Future of Therapy 2016: What Do You Think the Future of Therapy Is?

Freud with tech glasses

“What do you think the future of therapy is?” To give the public a preview of our clinical conference, The Future of Therapy, we asked some of our panelists this question. Check out their insights below!

Jenna BirchFreelance Writer at Yahoo!

Jenna Birch Talkspace conference panelist I think the future of therapy is creating a system of care that works well for you on an individual and personal level. It fits into your life. It tackles your specific mental health needs. It helps you slow down and relieve the key stressors so pervasive in our “right now” culture — from the feeling that you must constantly be plugged in, to how you should mindfully engage with new mediums like social media. Hopefully, it redefines how so many typically view therapy and erases the stigma that you shouldn’t need to take care of your mental health. We all do, and if we’re not, we’re robbing ourselves of a better state of well-being.

Alexa Curtis – Lifestyle Blogger at Life in the Fashion Lane

Alexa Curtis Life Talkspace conference panelist The future of therapy is constantly growing to help the people who have addiction issues, need counseling, have body image issues and more. President Obama is coming up with new initiatives to provide more therapy and look at what can be done to prevent these issues and deter people from having to deal with them alone. As of five years ago, insurance companies didn’t want to pay for people to have therapy because they were looking at more traditional medical problems. In the future, insurance companies will have to provide the same care for mental health as they do for surgical and medical problems. There will no longer be discrimination against seeking help, and that will be incredible.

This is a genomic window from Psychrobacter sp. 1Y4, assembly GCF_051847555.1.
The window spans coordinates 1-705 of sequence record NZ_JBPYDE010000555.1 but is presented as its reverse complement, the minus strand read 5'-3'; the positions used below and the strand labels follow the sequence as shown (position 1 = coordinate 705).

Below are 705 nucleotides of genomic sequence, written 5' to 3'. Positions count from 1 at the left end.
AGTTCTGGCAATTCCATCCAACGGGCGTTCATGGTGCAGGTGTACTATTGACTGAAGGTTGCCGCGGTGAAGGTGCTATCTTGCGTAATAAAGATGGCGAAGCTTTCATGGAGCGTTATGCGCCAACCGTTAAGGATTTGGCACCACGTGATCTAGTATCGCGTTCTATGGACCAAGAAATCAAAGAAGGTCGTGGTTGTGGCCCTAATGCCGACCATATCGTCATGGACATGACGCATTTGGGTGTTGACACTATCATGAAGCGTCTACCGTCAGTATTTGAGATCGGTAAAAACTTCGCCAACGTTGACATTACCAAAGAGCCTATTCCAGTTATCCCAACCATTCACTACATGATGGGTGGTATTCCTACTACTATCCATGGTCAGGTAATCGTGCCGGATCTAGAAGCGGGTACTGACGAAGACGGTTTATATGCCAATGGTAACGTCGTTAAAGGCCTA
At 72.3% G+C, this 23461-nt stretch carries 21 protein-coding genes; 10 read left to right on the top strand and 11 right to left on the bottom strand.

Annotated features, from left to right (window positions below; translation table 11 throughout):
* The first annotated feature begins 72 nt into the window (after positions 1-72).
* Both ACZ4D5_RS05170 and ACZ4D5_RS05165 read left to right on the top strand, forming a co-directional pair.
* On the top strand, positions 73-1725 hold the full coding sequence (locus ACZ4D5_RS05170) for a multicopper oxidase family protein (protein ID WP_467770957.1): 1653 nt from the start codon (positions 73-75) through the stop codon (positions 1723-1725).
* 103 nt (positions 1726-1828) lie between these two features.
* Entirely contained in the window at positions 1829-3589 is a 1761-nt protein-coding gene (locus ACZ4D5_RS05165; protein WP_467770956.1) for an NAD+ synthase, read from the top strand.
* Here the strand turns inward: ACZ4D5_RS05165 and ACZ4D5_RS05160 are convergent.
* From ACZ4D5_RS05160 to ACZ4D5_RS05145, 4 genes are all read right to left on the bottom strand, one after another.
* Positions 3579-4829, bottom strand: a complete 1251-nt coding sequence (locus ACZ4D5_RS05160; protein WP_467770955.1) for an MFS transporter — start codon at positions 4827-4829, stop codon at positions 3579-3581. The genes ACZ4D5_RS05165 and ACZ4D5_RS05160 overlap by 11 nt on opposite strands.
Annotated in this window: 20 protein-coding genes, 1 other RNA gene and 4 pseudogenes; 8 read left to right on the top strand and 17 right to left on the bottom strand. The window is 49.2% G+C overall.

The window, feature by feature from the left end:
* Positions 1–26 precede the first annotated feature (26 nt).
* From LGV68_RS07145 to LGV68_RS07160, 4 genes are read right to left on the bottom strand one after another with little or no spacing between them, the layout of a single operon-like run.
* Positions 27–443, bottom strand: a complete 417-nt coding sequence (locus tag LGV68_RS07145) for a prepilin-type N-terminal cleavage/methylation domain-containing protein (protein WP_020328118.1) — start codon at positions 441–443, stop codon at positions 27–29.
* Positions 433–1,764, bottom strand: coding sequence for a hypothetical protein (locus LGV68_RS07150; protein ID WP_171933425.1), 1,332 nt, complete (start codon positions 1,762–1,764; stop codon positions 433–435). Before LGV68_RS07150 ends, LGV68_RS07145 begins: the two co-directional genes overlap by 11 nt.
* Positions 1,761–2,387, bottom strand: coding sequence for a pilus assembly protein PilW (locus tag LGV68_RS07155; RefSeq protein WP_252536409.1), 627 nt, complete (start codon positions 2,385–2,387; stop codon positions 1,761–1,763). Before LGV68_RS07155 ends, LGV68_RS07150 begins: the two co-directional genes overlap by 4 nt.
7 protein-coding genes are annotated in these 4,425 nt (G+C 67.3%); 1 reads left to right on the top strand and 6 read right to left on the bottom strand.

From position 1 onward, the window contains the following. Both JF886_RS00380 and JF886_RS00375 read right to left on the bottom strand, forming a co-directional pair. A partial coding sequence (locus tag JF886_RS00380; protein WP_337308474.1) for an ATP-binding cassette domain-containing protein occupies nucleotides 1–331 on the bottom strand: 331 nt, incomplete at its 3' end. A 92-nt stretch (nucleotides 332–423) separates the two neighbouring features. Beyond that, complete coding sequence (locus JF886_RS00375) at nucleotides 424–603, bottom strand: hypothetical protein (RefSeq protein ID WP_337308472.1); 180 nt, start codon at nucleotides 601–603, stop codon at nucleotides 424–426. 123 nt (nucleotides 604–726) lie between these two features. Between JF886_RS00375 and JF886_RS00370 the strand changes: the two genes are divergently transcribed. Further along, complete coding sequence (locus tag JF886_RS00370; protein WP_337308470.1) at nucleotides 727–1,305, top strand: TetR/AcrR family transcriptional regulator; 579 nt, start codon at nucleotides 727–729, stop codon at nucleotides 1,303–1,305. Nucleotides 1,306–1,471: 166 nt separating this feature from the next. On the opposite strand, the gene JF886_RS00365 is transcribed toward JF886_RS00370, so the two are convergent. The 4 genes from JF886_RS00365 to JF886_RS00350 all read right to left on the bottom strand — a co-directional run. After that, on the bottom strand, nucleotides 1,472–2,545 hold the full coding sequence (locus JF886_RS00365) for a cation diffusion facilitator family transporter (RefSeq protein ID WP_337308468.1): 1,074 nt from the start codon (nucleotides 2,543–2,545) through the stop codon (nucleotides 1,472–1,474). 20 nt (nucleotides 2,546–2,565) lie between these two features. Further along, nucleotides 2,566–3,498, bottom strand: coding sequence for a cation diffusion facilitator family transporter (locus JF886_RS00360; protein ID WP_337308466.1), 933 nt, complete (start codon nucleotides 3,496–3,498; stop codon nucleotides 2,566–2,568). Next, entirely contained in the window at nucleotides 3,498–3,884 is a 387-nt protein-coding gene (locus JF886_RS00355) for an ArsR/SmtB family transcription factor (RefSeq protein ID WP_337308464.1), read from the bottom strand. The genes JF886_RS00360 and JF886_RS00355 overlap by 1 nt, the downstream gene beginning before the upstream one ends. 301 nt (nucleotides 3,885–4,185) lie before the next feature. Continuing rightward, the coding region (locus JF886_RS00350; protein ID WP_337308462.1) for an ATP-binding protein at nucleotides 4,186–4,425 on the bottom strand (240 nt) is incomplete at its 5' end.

Nicole Amesbury – Head of Clinical Development at Talkspace

Nicole Amesbury Talkspace conference panelist Evidence from social relationships research, neuroscience and clinical psychology lead me to conclude that the future of therapy is using technology for a personal approach that champions relationship focus. There is a definite paradigm shift occurring away from specific modalities and techniques. The human brain has evolved in response to social experience, and supportive relationships allow for healing. Delivery of psychotherapy, allowing the client to have liberties to choose how to express themselves through delivery of services and the ability to maintain a long-term, strong working alliance and relationship with a therapist is a great hope for the future of therapy.

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